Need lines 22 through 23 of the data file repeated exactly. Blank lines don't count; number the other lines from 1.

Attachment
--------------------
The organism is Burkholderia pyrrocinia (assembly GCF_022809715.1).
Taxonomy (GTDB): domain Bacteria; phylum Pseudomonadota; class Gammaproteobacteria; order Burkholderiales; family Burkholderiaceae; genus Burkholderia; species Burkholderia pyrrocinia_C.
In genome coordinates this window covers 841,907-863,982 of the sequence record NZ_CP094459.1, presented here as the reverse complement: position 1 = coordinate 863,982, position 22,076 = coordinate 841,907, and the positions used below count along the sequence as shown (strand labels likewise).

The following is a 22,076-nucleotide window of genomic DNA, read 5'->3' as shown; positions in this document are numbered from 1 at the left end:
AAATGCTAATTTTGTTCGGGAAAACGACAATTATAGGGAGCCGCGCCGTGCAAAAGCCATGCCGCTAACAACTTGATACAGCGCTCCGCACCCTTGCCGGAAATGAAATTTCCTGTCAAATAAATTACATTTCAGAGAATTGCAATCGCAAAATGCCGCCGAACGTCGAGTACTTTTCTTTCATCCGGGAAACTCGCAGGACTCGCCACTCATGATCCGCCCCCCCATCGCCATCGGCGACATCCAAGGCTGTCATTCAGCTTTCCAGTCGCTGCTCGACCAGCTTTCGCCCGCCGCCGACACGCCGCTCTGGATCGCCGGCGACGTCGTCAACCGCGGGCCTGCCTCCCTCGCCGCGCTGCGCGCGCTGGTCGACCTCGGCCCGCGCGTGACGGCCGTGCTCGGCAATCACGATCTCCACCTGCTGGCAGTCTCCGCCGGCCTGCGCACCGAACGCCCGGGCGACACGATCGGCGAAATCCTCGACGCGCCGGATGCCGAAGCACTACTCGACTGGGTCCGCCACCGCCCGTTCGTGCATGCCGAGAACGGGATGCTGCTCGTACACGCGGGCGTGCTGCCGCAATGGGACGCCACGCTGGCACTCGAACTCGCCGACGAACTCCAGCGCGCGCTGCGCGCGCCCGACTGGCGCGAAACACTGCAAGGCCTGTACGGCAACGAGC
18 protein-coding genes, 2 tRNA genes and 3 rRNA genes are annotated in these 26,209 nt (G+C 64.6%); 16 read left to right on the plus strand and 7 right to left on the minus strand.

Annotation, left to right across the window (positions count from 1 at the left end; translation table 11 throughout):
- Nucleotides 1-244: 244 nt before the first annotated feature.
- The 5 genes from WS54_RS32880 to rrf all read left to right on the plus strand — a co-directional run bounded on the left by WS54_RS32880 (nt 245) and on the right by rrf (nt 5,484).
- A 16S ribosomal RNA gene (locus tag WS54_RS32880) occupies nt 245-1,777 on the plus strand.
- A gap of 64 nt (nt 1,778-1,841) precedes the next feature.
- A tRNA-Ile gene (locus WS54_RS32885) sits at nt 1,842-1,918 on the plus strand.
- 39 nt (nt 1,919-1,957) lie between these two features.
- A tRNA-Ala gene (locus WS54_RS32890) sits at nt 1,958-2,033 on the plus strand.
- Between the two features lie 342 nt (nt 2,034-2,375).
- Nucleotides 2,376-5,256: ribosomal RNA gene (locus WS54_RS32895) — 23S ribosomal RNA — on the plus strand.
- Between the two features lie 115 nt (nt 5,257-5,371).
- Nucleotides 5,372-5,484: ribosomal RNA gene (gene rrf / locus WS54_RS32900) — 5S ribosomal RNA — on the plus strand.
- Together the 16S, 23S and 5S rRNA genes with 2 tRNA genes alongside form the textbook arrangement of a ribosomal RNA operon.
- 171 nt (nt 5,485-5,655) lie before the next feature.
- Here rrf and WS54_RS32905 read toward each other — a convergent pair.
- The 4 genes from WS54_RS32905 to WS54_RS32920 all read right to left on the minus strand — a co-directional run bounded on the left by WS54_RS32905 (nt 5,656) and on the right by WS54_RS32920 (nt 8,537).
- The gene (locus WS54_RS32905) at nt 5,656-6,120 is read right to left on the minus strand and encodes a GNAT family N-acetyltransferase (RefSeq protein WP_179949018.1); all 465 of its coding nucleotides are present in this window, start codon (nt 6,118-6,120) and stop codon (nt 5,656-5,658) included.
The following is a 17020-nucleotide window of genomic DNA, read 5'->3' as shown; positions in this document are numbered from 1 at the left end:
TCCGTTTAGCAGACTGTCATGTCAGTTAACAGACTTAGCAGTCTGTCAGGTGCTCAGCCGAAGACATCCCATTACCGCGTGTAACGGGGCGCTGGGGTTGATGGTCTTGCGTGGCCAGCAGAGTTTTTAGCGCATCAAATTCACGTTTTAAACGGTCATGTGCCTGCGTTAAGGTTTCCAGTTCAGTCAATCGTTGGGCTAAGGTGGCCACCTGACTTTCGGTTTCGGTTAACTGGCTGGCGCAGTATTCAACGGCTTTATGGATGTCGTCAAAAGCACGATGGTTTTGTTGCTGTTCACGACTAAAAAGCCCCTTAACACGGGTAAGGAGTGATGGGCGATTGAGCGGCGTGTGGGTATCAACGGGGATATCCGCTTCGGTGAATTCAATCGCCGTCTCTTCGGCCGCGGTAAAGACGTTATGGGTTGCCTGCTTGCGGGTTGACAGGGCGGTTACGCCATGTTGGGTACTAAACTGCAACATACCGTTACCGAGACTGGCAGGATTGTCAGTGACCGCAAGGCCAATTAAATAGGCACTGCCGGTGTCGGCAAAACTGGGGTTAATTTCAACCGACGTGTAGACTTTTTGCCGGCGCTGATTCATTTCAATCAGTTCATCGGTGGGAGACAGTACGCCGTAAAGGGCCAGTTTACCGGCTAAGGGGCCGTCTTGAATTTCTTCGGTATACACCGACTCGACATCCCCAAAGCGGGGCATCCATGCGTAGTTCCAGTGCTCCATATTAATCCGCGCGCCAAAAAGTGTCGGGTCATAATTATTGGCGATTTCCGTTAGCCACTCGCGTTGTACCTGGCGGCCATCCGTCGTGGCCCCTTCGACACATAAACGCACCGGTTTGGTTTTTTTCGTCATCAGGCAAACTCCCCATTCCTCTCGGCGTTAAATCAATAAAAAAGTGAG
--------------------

- The 4 genes from WS54_RS32905 to WS54_RS32920 all read right to left on the minus strand — a co-directional run bounded on the left by WS54_RS32905 (nt 5,656) and on the right by WS54_RS32920 (nt 8,537).
- The gene (locus WS54_RS32905) at nt 5,656-6,120 is read right to left on the minus strand and encodes a GNAT family N-acetyltransferase (RefSeq protein WP_179949018.1); all 465 of its coding nucleotides are present in this window, start codon (nt 6,118-6,120) and stop codon (nt 5,656-5,658) included.